One of the theories of immortality that have been proposed in the past is that we simply take the consciousness of a person who is about to die and transfer it via computer into a memory bank where the entire personality of a person can reside for an indefinite period of time before it is “downloaded” into another human body. The idea behind this is that the identity of the person when combined with a specially grown human body will actually allow the person to become resurrected and essentially gain a sort of immortality. Of course it also leaves many questions.
For example, if someone were to wish to use the machine just before they were to die and then later turned out not to be dead at all, would they be the same person? Or someone completely different? This has been the premise of countless books and films, perhaps most famously portrayed in the science fiction blockbuster starring Arnold Schwarzenegger “The Sixth Day.” In it, a man attempts to come to terms with his own mortality and his copied existence and overcome a conspiracy to bring him down after he unexpectedly survives an attack on himself and finds that human cloning and immortality may be two completely different things. But while it’s an interesting trip through Hollywood science fiction speculation, how would such a method look in the real world?
If you had downloaded your consciousness into several different forms and died several times already, the idea of dying may eventually become no less solemn than “beaming” in the Star Trek series. You simply shed your previous form and are recreated in a new body in an entirely new place. Of course in Star Trek, each time a character beams somewhere they are essentially dying off and being reformed elsewhere in an exact copy of themselves complete with memories and what many would consider the soul.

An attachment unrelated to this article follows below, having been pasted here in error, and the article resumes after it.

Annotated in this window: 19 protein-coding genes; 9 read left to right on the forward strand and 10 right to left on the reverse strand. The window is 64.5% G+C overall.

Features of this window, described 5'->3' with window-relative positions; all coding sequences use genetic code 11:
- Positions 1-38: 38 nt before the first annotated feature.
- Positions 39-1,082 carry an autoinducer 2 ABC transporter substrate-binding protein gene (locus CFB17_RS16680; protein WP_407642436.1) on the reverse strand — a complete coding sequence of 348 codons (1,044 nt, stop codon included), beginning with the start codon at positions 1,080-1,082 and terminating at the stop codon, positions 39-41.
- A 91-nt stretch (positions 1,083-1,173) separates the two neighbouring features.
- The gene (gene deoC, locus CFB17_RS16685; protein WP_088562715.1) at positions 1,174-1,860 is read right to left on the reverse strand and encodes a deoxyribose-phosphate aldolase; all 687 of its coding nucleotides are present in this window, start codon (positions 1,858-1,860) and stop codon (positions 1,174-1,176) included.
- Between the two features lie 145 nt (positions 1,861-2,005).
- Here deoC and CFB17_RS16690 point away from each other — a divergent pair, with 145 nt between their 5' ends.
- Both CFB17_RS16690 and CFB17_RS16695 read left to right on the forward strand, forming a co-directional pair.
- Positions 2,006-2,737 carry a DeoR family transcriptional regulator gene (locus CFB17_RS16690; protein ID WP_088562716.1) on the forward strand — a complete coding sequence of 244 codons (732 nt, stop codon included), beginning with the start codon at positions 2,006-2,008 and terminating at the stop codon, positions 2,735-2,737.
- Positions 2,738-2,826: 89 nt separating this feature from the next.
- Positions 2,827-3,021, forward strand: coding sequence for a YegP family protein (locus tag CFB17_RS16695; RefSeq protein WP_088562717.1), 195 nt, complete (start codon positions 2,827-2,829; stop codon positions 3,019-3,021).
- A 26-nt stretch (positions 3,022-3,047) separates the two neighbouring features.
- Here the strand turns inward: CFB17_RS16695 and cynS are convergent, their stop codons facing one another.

But then we have to consider that all lie, every action we take, is a very active process to never let this very death off the body happen. We are constantly struggling to ensure our bodies and our consciousnesses continue to interact and do things in this world. And when we no longer consider the human form and the continuity of our own bodies to be a matter of importance, what remains? Most people would agree the conscious mind is the most important thing in a person’s life , even more so than the body or the brain itself. It seems if we are to discover the location of the soul within the body we may never find it, but this consciousness seems to contain this soul. And yet even if the consciousness contains the soul, and the brain contains the consciousness, there is nowhere in the brain we can simply point to and suggest this must be where the soul lives , otherwise immortality would be a far simpler thing to pursue.